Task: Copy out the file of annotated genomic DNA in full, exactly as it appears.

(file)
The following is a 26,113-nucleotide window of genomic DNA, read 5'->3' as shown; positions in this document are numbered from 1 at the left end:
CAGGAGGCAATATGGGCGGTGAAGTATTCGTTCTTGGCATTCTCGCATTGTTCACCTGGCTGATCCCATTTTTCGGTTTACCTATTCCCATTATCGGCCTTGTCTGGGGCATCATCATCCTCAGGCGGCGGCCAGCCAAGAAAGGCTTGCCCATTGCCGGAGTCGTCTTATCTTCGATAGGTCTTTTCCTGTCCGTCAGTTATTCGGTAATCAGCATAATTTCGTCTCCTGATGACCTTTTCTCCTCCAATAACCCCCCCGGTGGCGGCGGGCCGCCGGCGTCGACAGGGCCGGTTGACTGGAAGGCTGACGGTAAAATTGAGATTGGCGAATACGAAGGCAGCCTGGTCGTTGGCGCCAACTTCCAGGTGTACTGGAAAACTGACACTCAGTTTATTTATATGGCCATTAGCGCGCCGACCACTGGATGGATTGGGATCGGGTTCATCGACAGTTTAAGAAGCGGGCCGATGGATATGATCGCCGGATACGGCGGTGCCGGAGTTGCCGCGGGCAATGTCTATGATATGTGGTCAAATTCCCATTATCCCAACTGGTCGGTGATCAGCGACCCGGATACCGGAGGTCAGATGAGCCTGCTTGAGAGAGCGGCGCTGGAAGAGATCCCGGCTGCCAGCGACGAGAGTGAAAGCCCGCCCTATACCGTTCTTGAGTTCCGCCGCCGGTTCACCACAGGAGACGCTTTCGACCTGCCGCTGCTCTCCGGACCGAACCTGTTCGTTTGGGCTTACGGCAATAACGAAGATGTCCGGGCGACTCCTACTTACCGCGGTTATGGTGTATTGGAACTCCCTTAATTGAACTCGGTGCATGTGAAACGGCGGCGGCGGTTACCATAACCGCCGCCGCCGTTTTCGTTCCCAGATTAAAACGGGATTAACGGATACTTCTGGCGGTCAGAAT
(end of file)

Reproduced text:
The following is a 26,113-nucleotide window of genomic DNA, read 5'->3' as shown; positions in this document are numbered from 1 at the left end:
CAGGAGGCAATATGGGCGGTGAAGTATTCGTTCTTGGCATTCTCGCATTGTTCACCTGGCTGATCCCATTTTTCGGTTTACCTATTCCCATTATCGGCCTTGTCTGGGGCATCATCATCCTCAGGCGGCGGCCAGCCAAGAAAGGCTTGCCCATTGCCGGAGTCGTCTTATCTTCGATAGGTCTTTTCCTGTCCGTCAGTTATTCGGTAATCAGCATAATTTCGTCTCCTGATGACCTTTTCTCCTCCAATAACCCCCCCGGTGGCGGCGGGCCGCCGGCGTCGACAGGGCCGGTTGACTGGAAGGCTGACGGTAAAATTGAGATTGGCGAATACGAAGGCAGCCTGGTCGTTGGCGCCAACTTCCAGGTGTACTGGAAAACTGACACTCAGTTTATTTATATGGCCATTAGCGCGCCGACCACTGGATGGATTGGGATCGGGTTCATCGACAGTTTAAGAAGCGGGCCGATGGATATGATCGCCGGATACGGCGGTGCCGGAGTTGCCGCGGGCAATGTCTATGATATGTGGTCAAATTCCCATTATCCCAACTGGTCGGTGATCAGCGACCCGGATACCGGAGGTCAGATGAGCCTGCTTGAGAGAGCGGCGCTGGAAGAGATCCCGGCTGCCAGCGACGAGAGTGAAAGCCCGCCCTATACCGTTCTTGAGTTCCGCCGCCGGTTCACCACAGGAGACGCTTTCGACCTGCCGCTGCTCTCCGGACCGAACCTGTTCGTTTGGGCTTACGGCAATAACGAAGATGTCCGGGCGACTCCTACTTACCGCGGTTATGGTGTATTGGAACTCCCTTAATTGAACTCGGTGCATGTGAAACGGCGGCGGCGGTTACCATAACCGCCGCCGCCGTTTTCGTTCCCAGATTAAAACGGGATTAACGGATACTTCTGGCGGTCAGAAT